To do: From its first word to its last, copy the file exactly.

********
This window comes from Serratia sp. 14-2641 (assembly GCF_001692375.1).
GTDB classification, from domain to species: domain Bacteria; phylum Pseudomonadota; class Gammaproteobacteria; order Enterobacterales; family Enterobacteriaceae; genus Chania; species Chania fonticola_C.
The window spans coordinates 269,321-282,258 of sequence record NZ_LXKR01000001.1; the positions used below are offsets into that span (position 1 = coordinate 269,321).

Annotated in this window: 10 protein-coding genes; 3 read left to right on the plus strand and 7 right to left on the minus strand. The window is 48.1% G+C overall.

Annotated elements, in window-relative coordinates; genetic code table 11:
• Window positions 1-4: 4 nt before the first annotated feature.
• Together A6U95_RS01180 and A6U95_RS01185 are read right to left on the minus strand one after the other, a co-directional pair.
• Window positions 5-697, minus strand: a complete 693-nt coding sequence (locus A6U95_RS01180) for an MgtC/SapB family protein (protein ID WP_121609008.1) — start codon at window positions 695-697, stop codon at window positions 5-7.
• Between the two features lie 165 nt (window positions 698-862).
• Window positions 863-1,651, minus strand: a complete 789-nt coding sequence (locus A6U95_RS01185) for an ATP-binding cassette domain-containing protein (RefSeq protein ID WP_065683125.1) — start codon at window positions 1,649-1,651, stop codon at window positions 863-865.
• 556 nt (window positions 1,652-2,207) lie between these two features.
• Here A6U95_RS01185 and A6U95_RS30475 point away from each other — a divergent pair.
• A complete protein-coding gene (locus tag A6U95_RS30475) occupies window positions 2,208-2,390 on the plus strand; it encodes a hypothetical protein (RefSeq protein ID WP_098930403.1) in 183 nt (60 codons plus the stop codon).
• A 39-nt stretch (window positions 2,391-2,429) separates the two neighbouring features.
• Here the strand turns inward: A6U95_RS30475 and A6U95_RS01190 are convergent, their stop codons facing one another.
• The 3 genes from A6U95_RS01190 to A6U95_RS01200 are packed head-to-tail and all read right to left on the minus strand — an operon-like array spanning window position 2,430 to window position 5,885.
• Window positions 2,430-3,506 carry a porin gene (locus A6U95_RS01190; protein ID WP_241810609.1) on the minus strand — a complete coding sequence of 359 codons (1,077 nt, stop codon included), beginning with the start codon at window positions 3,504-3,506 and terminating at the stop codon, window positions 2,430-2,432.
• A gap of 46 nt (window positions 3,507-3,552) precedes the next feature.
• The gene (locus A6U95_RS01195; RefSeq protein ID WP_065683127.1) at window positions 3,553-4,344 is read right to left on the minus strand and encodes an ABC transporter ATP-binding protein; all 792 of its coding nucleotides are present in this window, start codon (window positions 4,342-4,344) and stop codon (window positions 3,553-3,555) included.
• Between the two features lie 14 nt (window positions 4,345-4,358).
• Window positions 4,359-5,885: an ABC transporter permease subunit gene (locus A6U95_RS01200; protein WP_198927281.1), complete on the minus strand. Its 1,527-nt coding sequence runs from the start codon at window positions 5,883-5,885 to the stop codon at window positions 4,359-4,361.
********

This window comes from Serratia sp. 14-2641 (assembly GCF_001692375.1).
GTDB classification, from domain to species: domain Bacteria; phylum Pseudomonadota; class Gammaproteobacteria; order Enterobacterales; family Enterobacteriaceae; genus Chania; species Chania fonticola_C.
The window spans coordinates 269,321-282,258 of sequence record NZ_LXKR01000001.1; the positions used below are offsets into that span (position 1 = coordinate 269,321).

Annotated in this window: 10 protein-coding genes; 3 read left to right on the plus strand and 7 right to left on the minus strand. The window is 48.1% G+C overall.

Annotated elements, in window-relative coordinates; genetic code table 11:
• Window positions 1-4: 4 nt before the first annotated feature.
• Together A6U95_RS01180 and A6U95_RS01185 are read right to left on the minus strand one after the other, a co-directional pair.
• Window positions 5-697, minus strand: a complete 693-nt coding sequence (locus A6U95_RS01180) for an MgtC/SapB family protein (protein ID WP_121609008.1) — start codon at window positions 695-697, stop codon at window positions 5-7.
• Between the two features lie 165 nt (window positions 698-862).
• Window positions 863-1,651, minus strand: a complete 789-nt coding sequence (locus A6U95_RS01185) for an ATP-binding cassette domain-containing protein (RefSeq protein ID WP_065683125.1) — start codon at window positions 1,649-1,651, stop codon at window positions 863-865.
• 556 nt (window positions 1,652-2,207) lie between these two features.
• Here A6U95_RS01185 and A6U95_RS30475 point away from each other — a divergent pair.
• A complete protein-coding gene (locus tag A6U95_RS30475) occupies window positions 2,208-2,390 on the plus strand; it encodes a hypothetical protein (RefSeq protein ID WP_098930403.1) in 183 nt (60 codons plus the stop codon).
• A 39-nt stretch (window positions 2,391-2,429) separates the two neighbouring features.
• Here the strand turns inward: A6U95_RS30475 and A6U95_RS01190 are convergent, their stop codons facing one another.
• The 3 genes from A6U95_RS01190 to A6U95_RS01200 are packed head-to-tail and all read right to left on the minus strand — an operon-like array spanning window position 2,430 to window position 5,885.
• Window positions 2,430-3,506 carry a porin gene (locus A6U95_RS01190; protein ID WP_241810609.1) on the minus strand — a complete coding sequence of 359 codons (1,077 nt, stop codon included), beginning with the start codon at window positions 3,504-3,506 and terminating at the stop codon, window positions 2,430-2,432.
• A gap of 46 nt (window positions 3,507-3,552) precedes the next feature.
• The gene (locus A6U95_RS01195; RefSeq protein ID WP_065683127.1) at window positions 3,553-4,344 is read right to left on the minus strand and encodes an ABC transporter ATP-binding protein; all 792 of its coding nucleotides are present in this window, start codon (window positions 4,342-4,344) and stop codon (window positions 3,553-3,555) included.
• Between the two features lie 14 nt (window positions 4,345-4,358).
• Window positions 4,359-5,885: an ABC transporter permease subunit gene (locus A6U95_RS01200; protein WP_198927281.1), complete on the minus strand. Its 1,527-nt coding sequence runs from the start codon at window positions 5,883-5,885 to the stop codon at window positions 4,359-4,361.